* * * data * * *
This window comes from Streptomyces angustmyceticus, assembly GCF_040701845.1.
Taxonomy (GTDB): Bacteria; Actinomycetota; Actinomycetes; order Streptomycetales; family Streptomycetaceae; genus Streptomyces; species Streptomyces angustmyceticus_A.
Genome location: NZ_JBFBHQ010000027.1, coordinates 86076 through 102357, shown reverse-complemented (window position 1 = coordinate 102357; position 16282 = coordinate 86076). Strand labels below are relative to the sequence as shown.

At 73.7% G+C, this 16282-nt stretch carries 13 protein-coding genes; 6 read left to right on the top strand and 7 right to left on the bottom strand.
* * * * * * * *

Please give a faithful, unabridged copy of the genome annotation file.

This window comes from Streptomyces angustmyceticus, assembly GCF_040701845.1.
Taxonomy (GTDB): Bacteria; Actinomycetota; Actinomycetes; order Streptomycetales; family Streptomycetaceae; genus Streptomyces; species Streptomyces angustmyceticus_A.
Genome location: NZ_JBFBHQ010000027.1, coordinates 86076 through 102357, shown reverse-complemented (window position 1 = coordinate 102357; position 16282 = coordinate 86076). Strand labels below are relative to the sequence as shown.

At 73.7% G+C, this 16282-nt stretch carries 13 protein-coding genes; 6 read left to right on the top strand and 7 right to left on the bottom strand.